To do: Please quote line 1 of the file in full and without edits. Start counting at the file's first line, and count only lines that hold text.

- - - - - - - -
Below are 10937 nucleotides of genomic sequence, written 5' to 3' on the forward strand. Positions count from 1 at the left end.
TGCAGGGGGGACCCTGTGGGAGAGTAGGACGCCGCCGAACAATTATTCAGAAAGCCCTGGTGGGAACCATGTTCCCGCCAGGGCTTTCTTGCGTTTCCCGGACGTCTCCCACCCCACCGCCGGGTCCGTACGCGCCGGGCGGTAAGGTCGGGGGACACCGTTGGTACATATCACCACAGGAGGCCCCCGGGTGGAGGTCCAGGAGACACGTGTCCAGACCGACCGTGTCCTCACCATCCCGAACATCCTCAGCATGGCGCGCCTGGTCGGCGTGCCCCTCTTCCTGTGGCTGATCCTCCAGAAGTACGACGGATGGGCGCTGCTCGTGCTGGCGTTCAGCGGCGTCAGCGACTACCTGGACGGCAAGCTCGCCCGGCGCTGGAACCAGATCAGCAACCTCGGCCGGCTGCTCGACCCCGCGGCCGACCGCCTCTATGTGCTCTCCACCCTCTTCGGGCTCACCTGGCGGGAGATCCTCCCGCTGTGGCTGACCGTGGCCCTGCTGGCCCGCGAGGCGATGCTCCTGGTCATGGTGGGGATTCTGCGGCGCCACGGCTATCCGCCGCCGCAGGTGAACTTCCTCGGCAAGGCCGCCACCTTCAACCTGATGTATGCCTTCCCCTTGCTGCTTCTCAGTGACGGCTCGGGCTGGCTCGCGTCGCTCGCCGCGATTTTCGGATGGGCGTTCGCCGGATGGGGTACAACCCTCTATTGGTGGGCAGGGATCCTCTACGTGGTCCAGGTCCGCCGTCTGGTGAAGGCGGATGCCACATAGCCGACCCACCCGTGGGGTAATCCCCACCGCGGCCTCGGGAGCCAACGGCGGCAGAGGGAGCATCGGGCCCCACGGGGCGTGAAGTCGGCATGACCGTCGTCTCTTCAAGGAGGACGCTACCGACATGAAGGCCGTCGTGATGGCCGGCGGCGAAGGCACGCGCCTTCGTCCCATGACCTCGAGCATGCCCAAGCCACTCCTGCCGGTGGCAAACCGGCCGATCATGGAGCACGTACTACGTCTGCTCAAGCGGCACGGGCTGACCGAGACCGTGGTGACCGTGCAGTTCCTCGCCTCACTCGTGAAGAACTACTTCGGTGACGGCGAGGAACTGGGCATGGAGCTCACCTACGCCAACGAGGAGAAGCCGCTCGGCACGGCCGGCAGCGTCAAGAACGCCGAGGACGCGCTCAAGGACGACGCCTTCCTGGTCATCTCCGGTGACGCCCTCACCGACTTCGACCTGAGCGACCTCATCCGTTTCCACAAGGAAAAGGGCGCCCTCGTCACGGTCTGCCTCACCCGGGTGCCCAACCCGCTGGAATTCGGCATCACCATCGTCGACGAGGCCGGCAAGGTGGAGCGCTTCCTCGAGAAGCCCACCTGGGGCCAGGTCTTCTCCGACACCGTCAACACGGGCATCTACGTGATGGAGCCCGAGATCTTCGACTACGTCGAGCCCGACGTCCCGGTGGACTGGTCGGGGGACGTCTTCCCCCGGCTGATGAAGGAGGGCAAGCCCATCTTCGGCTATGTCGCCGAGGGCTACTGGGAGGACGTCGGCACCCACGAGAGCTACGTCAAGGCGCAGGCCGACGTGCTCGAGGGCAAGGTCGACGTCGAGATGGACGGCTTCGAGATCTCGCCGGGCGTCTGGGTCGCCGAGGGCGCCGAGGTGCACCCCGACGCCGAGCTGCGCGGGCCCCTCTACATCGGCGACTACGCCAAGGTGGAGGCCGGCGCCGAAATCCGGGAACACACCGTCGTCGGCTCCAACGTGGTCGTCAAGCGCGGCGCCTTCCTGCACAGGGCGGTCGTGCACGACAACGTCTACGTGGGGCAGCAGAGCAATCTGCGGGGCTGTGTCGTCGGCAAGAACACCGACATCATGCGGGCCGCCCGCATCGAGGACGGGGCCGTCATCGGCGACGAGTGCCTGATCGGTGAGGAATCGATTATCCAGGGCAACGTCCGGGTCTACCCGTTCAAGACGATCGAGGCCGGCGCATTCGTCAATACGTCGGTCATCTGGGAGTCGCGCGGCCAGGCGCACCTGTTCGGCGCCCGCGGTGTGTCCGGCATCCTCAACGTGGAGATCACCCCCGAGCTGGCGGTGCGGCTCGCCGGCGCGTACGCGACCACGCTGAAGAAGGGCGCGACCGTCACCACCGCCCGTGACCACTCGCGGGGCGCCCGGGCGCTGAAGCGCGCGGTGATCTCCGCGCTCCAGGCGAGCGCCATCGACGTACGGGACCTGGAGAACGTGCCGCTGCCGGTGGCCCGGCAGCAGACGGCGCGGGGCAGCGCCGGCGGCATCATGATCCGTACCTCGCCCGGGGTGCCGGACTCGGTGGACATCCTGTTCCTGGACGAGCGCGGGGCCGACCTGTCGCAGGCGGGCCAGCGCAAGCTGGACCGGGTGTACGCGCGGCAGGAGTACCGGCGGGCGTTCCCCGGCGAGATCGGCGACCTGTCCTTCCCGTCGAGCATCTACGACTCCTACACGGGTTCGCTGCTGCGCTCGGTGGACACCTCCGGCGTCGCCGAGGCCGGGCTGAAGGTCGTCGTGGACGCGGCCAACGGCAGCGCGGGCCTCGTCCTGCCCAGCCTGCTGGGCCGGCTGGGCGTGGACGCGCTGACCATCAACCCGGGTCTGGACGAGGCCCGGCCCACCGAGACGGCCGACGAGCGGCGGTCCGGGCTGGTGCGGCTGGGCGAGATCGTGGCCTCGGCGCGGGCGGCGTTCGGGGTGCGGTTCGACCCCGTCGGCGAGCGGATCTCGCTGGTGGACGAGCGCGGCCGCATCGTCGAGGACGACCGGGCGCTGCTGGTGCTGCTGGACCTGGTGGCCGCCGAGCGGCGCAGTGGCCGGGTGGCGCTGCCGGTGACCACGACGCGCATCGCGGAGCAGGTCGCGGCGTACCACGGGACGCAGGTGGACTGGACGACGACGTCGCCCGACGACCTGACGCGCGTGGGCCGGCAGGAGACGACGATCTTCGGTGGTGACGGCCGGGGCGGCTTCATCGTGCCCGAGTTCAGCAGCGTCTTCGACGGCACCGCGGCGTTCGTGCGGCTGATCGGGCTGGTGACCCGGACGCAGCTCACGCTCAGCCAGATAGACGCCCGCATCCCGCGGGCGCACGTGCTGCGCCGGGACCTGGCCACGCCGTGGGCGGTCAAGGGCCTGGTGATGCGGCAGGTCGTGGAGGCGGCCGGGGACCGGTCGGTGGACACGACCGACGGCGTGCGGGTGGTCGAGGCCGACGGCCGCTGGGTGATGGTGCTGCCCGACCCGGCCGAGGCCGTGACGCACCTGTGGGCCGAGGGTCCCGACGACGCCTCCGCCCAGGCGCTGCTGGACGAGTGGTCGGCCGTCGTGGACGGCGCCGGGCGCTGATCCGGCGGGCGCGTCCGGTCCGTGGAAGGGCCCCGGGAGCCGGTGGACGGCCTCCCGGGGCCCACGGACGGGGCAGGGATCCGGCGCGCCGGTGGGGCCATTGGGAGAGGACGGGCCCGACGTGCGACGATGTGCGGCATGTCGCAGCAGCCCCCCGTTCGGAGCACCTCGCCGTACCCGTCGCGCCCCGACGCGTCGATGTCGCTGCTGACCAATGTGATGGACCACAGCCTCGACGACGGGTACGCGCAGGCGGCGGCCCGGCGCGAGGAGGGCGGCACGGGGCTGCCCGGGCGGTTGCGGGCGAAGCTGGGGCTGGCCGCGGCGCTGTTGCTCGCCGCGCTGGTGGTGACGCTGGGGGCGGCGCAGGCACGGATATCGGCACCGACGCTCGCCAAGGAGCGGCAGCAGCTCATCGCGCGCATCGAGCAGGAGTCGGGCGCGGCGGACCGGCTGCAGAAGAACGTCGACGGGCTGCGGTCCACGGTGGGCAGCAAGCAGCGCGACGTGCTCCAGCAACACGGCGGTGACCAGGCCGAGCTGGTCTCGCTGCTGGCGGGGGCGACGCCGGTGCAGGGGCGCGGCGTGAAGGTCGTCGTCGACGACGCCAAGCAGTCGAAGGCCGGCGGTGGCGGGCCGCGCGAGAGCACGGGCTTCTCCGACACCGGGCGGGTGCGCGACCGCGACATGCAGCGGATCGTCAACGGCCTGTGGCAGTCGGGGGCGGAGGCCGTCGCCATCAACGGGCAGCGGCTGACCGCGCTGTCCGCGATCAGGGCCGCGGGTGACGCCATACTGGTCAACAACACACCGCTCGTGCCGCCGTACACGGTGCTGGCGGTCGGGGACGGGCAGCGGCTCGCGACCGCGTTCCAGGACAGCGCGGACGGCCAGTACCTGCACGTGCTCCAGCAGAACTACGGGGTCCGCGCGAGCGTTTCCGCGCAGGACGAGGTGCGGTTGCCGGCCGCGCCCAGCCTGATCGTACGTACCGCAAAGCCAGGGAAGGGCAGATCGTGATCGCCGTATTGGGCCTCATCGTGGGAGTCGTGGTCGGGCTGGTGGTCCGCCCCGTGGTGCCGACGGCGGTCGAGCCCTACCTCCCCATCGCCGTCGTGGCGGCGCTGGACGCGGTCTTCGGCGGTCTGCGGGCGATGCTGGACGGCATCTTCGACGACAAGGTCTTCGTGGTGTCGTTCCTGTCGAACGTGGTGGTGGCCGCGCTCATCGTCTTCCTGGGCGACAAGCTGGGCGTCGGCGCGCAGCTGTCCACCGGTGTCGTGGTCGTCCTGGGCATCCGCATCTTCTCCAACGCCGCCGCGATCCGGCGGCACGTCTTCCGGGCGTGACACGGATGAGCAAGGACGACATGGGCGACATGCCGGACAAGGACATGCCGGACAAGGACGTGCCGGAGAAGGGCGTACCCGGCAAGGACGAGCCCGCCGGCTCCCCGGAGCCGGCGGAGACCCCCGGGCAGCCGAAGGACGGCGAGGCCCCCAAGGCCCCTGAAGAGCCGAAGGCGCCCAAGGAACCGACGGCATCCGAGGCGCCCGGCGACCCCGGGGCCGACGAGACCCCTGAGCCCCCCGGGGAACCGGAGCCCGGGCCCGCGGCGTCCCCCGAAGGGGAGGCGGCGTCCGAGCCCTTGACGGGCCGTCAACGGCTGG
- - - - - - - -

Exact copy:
Below are 10937 nucleotides of genomic sequence, written 5' to 3' on the forward strand. Positions count from 1 at the left end.